Thursday, March 28, 2013

Galatians 5:22 – 24 says: “But the fruit of the Spirit is love, joy, peace, forbearance, kindness, goodness, faithfulness, gentleness, and self control. Against such things there is no law. Those who belong to Christ Jesus have crucified the flesh with its passions and desires. Since we live by the Spirit, let us keep in step with the Spirit. Let us not become conceited, provoking and envying each other.”
The word ‘fruit’ used in this passage is a singular noun, not plural, which suggests that a person who lives through grace with the help of the Holy Spirit possesses all of these qualities.  In other words, as we strive to be like Christ, these attributes – love, joy, peace, forbearance, etc – should be part of our daily pattern as we strive for holiness.  Every day, all day long, we are faced with situations to which we can either react in a way that is governed by Christ or in a way that is governed by our flesh.  Many things evoke a passionate response—anger, love, or fear, to name a few—so the question then becomes: how do we wield our passions? Are they channeled through grace so that we grow in faith and so that our reaction to passion is good? Or do our passions give way to selfishness so that our reaction to the circumstances that brought about our passion is a sinful one?
Daily, we must die to ourselves—put our own desires and selfishness aside – in order to become more like Christ.  It is only by trusting in Christ through the power of the Holy Spirit that we can put aside the flesh.  Humans have only two choices as to how to live their lives: they either serve God or they serve themselves. In his Letter to the Romans (chapter 1), St. Paul points out that God has revealed himself to mankind: “his eternal power and divine nature have been clearly seen, being understood from what has been made so that men are without excuse.”  In the third chapter of his Letter to the Romans, St. Paul tells us that the righteousness of God is revealed to us through the Law and the Prophets and that his righteousness is a gift bestowed upon those who believe in Jesus Christ. We are justified freely and redeemed by the blood that Jesus shed on the Cross.  Justification is a gift of our faith, not earned by any merit of our own “so that no man can boast.”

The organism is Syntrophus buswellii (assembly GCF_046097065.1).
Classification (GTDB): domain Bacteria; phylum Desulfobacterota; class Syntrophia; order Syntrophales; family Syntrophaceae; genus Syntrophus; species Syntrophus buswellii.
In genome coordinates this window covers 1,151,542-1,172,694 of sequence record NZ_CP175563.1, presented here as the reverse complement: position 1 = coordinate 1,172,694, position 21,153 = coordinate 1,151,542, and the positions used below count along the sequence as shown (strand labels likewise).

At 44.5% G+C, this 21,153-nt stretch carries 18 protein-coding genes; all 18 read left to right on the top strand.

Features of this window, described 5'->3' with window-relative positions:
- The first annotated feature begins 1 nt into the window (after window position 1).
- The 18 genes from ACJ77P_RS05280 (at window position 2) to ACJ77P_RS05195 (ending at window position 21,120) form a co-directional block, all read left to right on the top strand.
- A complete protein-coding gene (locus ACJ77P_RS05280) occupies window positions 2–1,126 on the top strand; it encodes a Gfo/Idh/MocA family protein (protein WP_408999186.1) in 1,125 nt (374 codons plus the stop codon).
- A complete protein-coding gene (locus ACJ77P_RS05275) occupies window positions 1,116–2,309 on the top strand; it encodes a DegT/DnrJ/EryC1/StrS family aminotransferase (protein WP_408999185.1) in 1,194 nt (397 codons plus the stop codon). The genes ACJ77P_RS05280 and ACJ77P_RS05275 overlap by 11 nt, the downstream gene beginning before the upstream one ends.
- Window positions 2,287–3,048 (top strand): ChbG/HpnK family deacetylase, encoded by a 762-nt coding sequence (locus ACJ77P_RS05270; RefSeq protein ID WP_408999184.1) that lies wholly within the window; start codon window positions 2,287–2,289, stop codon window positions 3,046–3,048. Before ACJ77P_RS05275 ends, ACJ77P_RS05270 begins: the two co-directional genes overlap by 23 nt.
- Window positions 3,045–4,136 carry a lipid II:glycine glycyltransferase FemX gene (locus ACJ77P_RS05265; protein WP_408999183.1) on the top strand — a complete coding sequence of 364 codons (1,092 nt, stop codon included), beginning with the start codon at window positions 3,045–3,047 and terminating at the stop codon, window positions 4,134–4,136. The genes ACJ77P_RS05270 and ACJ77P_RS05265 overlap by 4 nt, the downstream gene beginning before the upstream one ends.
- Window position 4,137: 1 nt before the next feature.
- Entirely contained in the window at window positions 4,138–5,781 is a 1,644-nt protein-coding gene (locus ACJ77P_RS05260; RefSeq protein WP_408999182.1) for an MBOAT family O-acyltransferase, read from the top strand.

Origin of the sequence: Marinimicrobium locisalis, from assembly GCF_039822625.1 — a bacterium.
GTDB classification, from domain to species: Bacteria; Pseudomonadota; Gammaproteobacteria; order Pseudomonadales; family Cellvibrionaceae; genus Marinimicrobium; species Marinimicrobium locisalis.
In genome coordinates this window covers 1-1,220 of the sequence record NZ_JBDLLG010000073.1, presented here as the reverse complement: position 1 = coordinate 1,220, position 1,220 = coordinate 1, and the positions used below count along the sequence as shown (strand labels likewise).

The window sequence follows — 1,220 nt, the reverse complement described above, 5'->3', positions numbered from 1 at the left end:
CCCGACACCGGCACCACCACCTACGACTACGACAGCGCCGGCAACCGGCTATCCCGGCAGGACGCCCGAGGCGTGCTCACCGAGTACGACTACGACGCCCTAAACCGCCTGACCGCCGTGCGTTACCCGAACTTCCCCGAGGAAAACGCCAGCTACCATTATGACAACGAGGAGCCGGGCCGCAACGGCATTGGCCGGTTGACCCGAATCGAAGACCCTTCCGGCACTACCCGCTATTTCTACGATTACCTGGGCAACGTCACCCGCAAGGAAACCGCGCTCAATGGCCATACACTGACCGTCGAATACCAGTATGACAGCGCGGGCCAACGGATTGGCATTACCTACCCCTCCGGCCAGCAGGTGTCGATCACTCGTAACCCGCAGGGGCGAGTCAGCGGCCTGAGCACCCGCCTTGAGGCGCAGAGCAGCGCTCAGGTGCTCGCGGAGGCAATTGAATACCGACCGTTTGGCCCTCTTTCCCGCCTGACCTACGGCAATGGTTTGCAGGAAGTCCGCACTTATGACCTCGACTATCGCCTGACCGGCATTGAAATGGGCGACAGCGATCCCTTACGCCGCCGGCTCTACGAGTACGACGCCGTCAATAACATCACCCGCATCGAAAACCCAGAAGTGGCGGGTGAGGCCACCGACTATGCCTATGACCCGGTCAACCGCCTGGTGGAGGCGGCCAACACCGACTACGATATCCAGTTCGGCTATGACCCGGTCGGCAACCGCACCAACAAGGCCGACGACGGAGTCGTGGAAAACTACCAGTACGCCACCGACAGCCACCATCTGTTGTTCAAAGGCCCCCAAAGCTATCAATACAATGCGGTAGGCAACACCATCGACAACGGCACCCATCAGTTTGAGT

If we cannot earn our salvation—if it is truly a gift, based not on our own good deeds but on the love and grace of God—then why work so hard to achieve Holiness?  I Peter 1:15 says: “Just as he who called you is holy, so be holy in all you do; for it is written: ‘Be holy because I (Christ) am holy’.” Why? We obey the Father because we love him – obedience is the highest form of worship we can offer.

                                                “For I desire mercy, not sacrifice
                                                and acknowledgment of God rather than burnt offerings.”

                                                                                                                                -- Hosea 6: 8

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